How to listen in conversations

There are two kinds of listening:

1) radio, tv, videos

2) person (face-to-face or on the phone)

When you are talking to a person, you need to learn and to use the strategies native speakers use.

Conversation Management Strategies

  1. Asking for repetition
  2. Asking for explanation
  3. Repeating what you understood and asking the speaker to fill in the blanks
  4. Asking questions
  5. Guessing


1 Asking for repetition:

“Could you repeat?”

“Could you say it again?”

“Sorry?”  / “Pardon?”

This strategy is easy to do but it is not very helpful, for example:

A: We went toeloragorge.

B: Sorry, could you repeat please?

A: Sure. I said we went toeloragorge.

The speaker will often repeat the same unclear sentence.


2 Asking for explanation

“Sorry, could you explain please?”

“Sorry, could you explain more slowly? English is not my first language.”

This strategy often works better for students. When you ask a person to explain, they will try to choose different words which are easier to understand. Asking them to speak slowly and giving them the reason (English is not my first language) can also be very helpful.

In Canada, remember to thank a person who tried to speak slowly for you: “Thank you, I really appreciate your patience.” You can say this sentence in the middle of the conversation too to remind a person to slow down.


A: Do you buckle up in a car?

B: Sorry, what does ‘buckle up’ mean?


A: Do you avoid GMO food?

B: GMO… what does it mean?


A: Do you like hiking?

B: Hiking? What do you mean?


It is often very helpful if you ask a person to explain the meaning of a word you don’t understand. Repeat it first and the ask the speaker to explain it to you.


3 Repeat what you understand and ask the speaker to fill in the blanks

This is what native speakers of English do in a conversation. Look at these examples:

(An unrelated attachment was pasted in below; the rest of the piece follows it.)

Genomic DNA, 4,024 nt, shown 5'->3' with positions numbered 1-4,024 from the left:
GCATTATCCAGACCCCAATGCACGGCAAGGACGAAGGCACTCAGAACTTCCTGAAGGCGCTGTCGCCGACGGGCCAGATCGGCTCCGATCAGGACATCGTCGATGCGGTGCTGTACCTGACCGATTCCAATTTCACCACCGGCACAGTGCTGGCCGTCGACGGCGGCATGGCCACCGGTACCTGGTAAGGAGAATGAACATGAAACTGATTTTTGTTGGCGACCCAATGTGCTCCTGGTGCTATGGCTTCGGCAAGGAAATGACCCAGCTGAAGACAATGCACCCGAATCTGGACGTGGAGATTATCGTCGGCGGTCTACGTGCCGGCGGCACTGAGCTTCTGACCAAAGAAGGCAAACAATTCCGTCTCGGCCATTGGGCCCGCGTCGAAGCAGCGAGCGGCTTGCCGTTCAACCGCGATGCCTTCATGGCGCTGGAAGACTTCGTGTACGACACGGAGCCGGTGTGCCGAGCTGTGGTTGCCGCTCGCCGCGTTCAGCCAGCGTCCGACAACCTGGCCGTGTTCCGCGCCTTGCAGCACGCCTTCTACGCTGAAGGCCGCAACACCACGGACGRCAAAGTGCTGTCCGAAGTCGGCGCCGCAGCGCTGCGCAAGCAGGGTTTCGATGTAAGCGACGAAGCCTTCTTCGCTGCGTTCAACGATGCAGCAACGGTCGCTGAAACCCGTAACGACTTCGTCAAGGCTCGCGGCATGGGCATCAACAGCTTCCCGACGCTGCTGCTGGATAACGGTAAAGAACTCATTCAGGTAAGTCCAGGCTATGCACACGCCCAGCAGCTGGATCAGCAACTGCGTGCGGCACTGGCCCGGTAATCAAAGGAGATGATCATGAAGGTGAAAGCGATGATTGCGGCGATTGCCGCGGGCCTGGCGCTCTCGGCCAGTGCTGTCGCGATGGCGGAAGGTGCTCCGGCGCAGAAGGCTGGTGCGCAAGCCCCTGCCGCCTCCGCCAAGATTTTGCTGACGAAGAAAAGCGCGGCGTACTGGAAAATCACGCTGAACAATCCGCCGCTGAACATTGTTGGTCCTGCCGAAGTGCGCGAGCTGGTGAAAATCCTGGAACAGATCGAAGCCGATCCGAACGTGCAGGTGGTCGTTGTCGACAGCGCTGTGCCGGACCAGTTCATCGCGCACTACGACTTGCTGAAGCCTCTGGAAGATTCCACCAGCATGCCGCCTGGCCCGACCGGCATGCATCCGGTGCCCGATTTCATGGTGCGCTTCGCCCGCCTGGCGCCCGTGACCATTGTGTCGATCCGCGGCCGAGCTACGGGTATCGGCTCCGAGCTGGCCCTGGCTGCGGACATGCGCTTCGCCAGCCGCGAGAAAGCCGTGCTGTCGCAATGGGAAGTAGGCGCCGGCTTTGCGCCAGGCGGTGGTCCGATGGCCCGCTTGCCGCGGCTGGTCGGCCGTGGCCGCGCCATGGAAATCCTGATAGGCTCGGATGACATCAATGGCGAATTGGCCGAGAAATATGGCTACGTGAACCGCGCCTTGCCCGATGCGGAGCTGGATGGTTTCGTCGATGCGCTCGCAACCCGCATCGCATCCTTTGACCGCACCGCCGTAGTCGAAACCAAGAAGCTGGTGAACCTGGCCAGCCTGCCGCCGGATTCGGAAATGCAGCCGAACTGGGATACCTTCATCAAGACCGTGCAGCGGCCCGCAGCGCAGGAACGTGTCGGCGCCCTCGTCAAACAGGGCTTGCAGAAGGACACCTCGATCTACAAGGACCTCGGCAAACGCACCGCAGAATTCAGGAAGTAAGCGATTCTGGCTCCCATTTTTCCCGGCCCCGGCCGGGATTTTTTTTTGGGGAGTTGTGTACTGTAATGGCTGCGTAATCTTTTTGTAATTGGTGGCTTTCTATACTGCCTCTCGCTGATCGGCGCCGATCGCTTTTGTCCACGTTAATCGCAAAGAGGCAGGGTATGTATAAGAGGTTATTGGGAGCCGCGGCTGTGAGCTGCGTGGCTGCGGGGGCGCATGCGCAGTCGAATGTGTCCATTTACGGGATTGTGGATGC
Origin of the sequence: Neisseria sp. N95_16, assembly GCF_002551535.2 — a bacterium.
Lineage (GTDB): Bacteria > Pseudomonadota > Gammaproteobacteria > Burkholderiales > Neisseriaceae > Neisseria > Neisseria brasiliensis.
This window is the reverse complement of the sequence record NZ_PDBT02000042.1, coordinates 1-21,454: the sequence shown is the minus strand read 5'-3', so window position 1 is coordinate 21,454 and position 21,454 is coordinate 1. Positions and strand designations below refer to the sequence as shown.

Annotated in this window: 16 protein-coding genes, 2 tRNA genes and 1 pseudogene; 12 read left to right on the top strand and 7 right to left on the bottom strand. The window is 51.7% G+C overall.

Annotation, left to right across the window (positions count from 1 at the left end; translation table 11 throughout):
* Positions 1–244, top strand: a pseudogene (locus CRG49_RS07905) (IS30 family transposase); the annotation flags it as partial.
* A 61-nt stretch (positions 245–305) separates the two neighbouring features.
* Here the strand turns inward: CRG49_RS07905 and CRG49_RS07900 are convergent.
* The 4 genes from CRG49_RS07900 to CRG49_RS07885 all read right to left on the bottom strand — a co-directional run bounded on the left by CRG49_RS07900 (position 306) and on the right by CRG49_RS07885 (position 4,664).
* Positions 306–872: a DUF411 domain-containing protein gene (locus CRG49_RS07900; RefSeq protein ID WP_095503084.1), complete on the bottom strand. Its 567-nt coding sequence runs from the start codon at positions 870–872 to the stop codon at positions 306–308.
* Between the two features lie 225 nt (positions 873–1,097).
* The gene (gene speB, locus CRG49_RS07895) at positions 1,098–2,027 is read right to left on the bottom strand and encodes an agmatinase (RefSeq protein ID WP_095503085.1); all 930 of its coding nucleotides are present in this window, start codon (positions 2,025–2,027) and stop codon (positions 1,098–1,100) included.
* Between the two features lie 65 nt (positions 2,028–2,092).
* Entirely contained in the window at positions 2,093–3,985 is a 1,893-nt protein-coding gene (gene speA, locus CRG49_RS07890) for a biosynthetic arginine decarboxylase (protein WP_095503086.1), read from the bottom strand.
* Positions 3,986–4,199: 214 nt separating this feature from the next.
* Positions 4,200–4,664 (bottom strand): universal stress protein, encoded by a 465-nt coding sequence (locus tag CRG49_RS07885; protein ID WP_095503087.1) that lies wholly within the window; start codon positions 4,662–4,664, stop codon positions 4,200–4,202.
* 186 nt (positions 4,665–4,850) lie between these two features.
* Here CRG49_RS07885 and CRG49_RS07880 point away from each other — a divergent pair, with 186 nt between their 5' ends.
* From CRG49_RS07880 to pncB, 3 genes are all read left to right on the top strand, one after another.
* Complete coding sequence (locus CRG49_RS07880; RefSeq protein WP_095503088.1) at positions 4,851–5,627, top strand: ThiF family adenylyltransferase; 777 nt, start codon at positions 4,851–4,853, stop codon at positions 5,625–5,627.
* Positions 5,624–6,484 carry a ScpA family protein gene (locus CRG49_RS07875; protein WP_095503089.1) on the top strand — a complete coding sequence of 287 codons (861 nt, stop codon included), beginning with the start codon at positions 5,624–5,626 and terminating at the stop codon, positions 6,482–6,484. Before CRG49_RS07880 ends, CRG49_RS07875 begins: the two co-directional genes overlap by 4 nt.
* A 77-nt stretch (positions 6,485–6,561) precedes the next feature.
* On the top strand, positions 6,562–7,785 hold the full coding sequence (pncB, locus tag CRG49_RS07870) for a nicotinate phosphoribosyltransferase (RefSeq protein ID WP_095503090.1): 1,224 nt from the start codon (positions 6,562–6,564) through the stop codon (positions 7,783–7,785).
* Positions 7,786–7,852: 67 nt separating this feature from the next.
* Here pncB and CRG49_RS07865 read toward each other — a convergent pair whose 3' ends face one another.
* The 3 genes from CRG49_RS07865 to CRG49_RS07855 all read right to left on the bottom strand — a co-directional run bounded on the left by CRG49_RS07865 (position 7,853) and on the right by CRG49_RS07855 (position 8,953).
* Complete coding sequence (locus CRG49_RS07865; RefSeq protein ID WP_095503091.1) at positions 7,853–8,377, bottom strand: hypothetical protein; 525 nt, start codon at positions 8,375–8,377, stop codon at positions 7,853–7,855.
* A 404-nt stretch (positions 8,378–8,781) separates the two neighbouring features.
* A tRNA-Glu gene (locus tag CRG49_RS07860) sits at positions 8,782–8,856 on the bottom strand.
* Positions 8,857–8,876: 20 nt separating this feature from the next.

A: We wen toeleoragorge.

B: Sorry, you went WHERE?


A: I was talking to myblahblah.

B: Sorry, you were talking to WHOM?


A: I forgot dedei.

B: Sorry, you forgot WHAT?


A: We waited for tintin hours.

B: Sorry, you waited for HOW LONG?


Notice how the listeners repeats the part of the sentence that was clear and then asks a question for the unclear part. This is a very effective strategy.


4 Asking Questions

Look at this example of managing a conversation:


A: Blah blah blah went on a trip blah blah blah blah.

B: Sorry, did you say you went on a trip?

A: Yes, I did.

B: Where did you go?

A: To Chicago.

B: Did you go with your family or by yourself?

A: By myself – it was a business trip.

B: Oh, I see. How long did you stay there?

A: For three days.

B: Nice.


In the beginning of a conversation, speaker B (listener) understood only one word – ‘trip’. But by taking control of the conversation and asking question, they were able to continue that conversation successfully and get all the information.


5 Guessing

One of the most effective strategies used by native speakers is guessing. Take a look at these examples:


A: Oh my god, it’s awesome!

B: You mean you like it?


A: It’s a no-brainer. I’ll get it done in 5 minutes.

B: You mean it’s easy?


A: Yes, I’ve signed up for the service. Now I have an account with them.

B: You mean you registered?


A: It’s all blurry. I can’t see.

B: You mean it’s not clear?


A: It’s getting late.

B: You mean you want to go home?



English is not easy to understand. Native speakers of English don’t always understand everything. In fact, they often don’t understand some things. The difference is: they don’t worry. They know how to use the conversation management strategies to successfully manage and understand the other speakers.

It is impossible to understand everything in English. What you need to learn is how to TAKE CONTROL and manage a conversation.